Musings on Evangelism in a Consumerist Society

Some thoughts on evangelism as the result of reading a quotation by Paul Ricoeur (cited below).

1) We in the West live in a consumerist society.

2) A consumerist society is one in which everything is potentially for sale.

3) Because we live in a consumerist society, we are used to being constantly bombarded with sales pitches in various forms.

4) Because of this bombardment, we’ve become very cynical – we know there is always fine print in every sales agreement.

5) Christian evangelism often operates along consumerist lines. The Church tries to “sell” salvation (not via indulgences, mind you. We’ve already tried that with some, well, mixed success). There are a range of sales strategies employed – from the creative, to the outlandish, to the absurd.

6) The fine print of Christianity, at least as typically conceived by the most ardent of consumer-style evangelists, is that refusal to buy-into salvation is a rejection of God that results in “eternal conscious torment” in the fires of hell. (In this regard, I have to give credit to those evangelists who put hell-fire front and center – unlike those who quietly subscribe to doctrines like double predestination, this sort is willing to make the fine print bold. It’s still a base form of fear-based manipulation, but at least its honest about what it holds to be true). In this mode of evangelism, Christianity is essentially a doctrine of hell-avoidance.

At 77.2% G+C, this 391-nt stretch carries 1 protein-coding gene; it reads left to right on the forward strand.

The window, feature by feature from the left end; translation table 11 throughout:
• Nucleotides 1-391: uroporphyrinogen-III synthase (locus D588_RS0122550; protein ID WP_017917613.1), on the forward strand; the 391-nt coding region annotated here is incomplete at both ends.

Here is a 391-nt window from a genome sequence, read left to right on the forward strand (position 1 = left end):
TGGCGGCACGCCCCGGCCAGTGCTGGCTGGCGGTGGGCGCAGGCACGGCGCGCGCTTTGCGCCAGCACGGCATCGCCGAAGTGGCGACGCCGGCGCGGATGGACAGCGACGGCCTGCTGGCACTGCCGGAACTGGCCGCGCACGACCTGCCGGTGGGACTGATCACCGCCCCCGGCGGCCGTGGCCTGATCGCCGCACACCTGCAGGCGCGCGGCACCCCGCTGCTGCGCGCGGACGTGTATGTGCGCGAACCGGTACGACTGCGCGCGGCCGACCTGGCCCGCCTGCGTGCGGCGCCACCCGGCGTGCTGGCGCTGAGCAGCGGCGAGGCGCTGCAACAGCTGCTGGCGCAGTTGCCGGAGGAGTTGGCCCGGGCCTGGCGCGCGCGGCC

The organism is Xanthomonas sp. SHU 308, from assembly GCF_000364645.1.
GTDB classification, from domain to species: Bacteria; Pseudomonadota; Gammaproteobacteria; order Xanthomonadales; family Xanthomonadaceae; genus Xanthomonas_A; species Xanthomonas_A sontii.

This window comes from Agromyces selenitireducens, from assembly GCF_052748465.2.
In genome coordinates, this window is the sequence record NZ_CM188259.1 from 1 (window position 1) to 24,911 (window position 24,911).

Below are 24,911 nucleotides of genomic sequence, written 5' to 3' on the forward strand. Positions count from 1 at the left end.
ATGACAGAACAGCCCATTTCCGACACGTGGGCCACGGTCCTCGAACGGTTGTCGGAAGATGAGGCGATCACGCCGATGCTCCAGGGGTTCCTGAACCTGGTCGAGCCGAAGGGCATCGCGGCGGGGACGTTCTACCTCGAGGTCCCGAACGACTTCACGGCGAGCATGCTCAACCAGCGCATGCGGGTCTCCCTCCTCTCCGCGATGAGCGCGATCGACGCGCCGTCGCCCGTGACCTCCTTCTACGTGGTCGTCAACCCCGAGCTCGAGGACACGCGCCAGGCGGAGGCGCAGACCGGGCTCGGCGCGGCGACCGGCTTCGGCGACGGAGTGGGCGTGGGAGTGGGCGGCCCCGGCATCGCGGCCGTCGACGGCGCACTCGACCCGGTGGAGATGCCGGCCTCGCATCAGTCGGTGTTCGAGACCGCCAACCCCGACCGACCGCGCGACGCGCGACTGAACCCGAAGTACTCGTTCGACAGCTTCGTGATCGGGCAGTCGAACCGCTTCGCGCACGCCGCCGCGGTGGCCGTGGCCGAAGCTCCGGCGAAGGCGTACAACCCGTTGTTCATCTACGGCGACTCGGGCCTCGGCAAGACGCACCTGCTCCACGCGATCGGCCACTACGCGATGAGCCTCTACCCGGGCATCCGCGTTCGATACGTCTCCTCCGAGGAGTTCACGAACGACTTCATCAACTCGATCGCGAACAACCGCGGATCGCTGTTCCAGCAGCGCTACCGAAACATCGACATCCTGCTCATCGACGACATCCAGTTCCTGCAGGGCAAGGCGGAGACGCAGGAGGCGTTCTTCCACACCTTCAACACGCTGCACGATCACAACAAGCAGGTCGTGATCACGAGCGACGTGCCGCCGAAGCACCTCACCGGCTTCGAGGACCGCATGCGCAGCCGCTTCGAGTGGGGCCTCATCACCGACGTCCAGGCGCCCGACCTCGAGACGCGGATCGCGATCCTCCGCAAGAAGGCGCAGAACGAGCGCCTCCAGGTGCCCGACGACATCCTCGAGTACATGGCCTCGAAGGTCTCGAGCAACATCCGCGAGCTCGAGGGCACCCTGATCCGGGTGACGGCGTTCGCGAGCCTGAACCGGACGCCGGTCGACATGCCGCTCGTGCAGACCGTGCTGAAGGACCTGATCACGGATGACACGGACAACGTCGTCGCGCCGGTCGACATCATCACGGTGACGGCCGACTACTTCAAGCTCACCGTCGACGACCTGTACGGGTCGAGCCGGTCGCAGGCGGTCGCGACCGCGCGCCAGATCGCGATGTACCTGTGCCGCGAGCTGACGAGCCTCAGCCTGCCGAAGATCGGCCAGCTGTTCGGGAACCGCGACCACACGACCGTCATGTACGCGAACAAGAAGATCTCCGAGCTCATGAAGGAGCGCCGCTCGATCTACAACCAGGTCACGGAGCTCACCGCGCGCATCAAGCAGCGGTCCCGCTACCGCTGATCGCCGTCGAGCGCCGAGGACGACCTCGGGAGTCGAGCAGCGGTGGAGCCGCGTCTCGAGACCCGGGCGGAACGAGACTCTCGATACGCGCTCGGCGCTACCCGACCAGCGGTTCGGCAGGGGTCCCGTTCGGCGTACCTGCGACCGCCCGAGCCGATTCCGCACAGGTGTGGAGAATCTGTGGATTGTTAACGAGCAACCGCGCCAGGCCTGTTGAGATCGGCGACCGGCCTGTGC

7) Evangelism in a consumerist mode in a consumerist society is bound to fail due to the cynical ethos of our culture and because what is being sold is a false bill of goods.

8) Enter Paul Ricoeur: “Christianity is a life-giving and life-transforming story before and after it is a doctrinal system.” If evangelism is the telling of God’s story, the story of God’s reconciliation of/with the cosmos through Jesus Christ, then there is no fine print (afterall, when God says ‘all’ and ‘everything’, that is precisely what God means.

9) Therefore evangelism is also the telling of our own personal (and ongoing) stories of transformation. It is a witness to what God is up to in/through our lives through the work of the Holy Spirit.

10) Evangelism is an invitation to transformation and to participation in God’s kingdom of shalom on earth as it is in heaven.

Yes? No? Maybe so?


One thought on “Musings on Evangelism in a Consumerist Society

  1. Thankful for a thoughtful piece on evangelism. My new book on evangelism is my own journey in listening to the scriptures and seeking its understanding of evangelism. Thanks again. @WastedEvanglsm peace, chip m Anderson

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